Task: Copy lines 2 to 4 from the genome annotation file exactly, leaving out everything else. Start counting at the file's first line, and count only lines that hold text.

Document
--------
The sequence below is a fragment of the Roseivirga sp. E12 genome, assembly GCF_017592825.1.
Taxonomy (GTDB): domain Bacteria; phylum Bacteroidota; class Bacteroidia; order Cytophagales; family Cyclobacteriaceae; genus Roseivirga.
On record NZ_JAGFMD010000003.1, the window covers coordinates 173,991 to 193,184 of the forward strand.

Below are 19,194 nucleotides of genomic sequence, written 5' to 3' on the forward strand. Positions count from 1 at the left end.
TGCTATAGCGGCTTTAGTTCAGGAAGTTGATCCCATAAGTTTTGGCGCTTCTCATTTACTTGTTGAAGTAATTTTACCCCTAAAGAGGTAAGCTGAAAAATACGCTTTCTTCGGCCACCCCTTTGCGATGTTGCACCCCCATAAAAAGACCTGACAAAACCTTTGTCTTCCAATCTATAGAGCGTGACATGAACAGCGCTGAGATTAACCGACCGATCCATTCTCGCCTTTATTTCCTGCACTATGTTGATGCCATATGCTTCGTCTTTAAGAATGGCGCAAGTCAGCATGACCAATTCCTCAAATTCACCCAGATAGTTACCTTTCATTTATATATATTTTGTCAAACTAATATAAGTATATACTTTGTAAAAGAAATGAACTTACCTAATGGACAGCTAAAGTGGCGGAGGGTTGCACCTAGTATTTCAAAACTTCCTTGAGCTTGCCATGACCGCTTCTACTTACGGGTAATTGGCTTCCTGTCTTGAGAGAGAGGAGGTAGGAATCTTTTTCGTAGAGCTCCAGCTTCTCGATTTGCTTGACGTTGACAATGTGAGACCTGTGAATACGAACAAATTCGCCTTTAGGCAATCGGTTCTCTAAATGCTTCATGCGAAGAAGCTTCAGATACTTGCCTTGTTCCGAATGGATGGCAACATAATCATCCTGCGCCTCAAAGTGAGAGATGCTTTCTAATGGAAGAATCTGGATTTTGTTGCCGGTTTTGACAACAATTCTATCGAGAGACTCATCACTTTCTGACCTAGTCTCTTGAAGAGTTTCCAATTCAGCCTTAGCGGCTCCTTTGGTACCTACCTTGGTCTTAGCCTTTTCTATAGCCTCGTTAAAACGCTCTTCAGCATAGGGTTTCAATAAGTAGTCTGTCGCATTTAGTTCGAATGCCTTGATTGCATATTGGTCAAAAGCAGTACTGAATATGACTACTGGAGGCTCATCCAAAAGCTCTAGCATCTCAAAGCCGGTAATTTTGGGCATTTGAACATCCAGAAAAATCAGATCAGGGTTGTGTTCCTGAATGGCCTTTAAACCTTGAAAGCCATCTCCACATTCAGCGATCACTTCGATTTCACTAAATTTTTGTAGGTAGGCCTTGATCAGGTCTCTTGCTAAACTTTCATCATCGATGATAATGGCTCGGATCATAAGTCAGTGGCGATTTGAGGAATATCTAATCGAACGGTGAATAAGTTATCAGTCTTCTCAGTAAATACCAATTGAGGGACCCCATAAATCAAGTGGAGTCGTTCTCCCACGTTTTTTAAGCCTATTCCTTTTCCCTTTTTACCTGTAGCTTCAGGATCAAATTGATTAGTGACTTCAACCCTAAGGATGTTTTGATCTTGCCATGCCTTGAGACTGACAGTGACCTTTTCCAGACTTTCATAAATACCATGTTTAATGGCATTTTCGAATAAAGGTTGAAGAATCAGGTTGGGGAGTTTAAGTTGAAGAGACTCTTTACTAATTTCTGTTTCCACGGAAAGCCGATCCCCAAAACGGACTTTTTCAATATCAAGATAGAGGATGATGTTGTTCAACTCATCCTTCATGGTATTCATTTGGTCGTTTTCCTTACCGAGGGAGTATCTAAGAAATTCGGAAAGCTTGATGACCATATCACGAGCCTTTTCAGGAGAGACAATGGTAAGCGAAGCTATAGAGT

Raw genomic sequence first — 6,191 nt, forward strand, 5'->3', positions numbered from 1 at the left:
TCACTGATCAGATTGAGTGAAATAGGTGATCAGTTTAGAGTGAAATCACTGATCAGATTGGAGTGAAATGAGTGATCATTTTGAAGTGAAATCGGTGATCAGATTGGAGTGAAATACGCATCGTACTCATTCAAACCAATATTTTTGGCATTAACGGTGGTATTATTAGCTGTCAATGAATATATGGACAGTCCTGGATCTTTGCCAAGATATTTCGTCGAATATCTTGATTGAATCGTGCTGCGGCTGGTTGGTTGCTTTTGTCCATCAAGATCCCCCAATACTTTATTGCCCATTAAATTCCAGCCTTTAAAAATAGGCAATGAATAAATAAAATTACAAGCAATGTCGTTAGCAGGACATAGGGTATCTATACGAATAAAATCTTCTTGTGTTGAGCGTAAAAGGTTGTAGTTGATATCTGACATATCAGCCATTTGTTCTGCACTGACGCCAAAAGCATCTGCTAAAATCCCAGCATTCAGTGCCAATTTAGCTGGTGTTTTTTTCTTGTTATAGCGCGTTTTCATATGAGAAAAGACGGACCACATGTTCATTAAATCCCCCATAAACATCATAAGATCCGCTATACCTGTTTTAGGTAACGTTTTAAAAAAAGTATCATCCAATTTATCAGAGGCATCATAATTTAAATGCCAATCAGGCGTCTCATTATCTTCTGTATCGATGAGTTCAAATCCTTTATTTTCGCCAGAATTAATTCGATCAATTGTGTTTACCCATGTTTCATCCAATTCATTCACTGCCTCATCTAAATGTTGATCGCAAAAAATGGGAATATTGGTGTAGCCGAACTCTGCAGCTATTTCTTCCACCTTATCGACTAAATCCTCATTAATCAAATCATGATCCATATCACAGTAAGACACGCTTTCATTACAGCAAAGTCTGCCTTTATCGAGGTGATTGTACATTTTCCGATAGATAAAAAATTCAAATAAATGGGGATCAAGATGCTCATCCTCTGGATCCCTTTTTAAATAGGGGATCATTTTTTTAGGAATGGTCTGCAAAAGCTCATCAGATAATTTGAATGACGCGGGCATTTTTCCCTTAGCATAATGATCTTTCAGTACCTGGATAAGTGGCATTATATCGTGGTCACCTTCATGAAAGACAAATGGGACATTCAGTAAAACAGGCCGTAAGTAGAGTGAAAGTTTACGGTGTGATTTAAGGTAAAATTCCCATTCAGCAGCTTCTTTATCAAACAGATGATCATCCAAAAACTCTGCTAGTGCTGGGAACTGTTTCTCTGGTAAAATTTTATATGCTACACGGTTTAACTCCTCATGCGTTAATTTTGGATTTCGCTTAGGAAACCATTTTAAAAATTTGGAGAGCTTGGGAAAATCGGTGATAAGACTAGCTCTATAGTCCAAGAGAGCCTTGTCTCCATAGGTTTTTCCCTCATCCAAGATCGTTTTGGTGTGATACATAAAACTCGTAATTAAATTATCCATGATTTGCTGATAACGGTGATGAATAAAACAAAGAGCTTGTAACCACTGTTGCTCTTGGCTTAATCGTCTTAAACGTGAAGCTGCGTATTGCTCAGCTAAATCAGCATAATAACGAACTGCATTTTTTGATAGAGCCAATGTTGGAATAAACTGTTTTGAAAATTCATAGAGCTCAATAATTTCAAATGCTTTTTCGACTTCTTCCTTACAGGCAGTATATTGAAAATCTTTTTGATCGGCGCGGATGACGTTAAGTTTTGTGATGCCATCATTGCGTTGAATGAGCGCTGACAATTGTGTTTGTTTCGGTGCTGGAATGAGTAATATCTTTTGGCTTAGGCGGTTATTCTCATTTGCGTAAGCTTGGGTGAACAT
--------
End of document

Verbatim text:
Taxonomy (GTDB): domain Bacteria; phylum Bacteroidota; class Bacteroidia; order Cytophagales; family Cyclobacteriaceae; genus Roseivirga.
On record NZ_JAGFMD010000003.1, the window covers coordinates 173,991 to 193,184 of the forward strand.

Below are 19,194 nucleotides of genomic sequence, written 5' to 3' on the forward strand. Positions count from 1 at the left end.